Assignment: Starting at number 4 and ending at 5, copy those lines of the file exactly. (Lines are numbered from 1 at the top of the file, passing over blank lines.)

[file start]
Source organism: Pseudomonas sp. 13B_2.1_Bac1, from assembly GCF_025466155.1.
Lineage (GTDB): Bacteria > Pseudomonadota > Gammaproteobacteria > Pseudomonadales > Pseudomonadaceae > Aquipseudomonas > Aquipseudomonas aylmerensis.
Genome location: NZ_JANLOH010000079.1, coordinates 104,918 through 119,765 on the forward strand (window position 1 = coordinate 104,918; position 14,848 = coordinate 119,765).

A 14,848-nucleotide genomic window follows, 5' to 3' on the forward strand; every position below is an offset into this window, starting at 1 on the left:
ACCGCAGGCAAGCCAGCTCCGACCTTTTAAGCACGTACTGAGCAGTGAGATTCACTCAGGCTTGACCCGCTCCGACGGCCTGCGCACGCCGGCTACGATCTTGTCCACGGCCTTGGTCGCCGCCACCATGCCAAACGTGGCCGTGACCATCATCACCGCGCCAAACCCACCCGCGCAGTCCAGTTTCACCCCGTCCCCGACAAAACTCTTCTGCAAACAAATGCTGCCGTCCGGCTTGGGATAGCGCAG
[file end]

A 14,848-nucleotide genomic window follows, 5' to 3' on the forward strand; every position below is an offset into this window, starting at 1 on the left:
ACCGCAGGCAAGCCAGCTCCGACCTTTTAAGCACGTACTGAGCAGTGAGATTCACTCAGGCTTGACCCGCTCCGACGGCCTGCGCACGCCGGCTACGATCTTGTCCACGGCCTTGGTCGCCGCCACCATGCCAAACGTGGCCGTGACCATCATCACCGCGCCAAACCCACCCGCGCAGTCCAGTTTCACCCCGTCCCCGACAAAACTCTTCTGCAAACAAATGCTGCCGTCCGGCTTGGGATAGCGCAG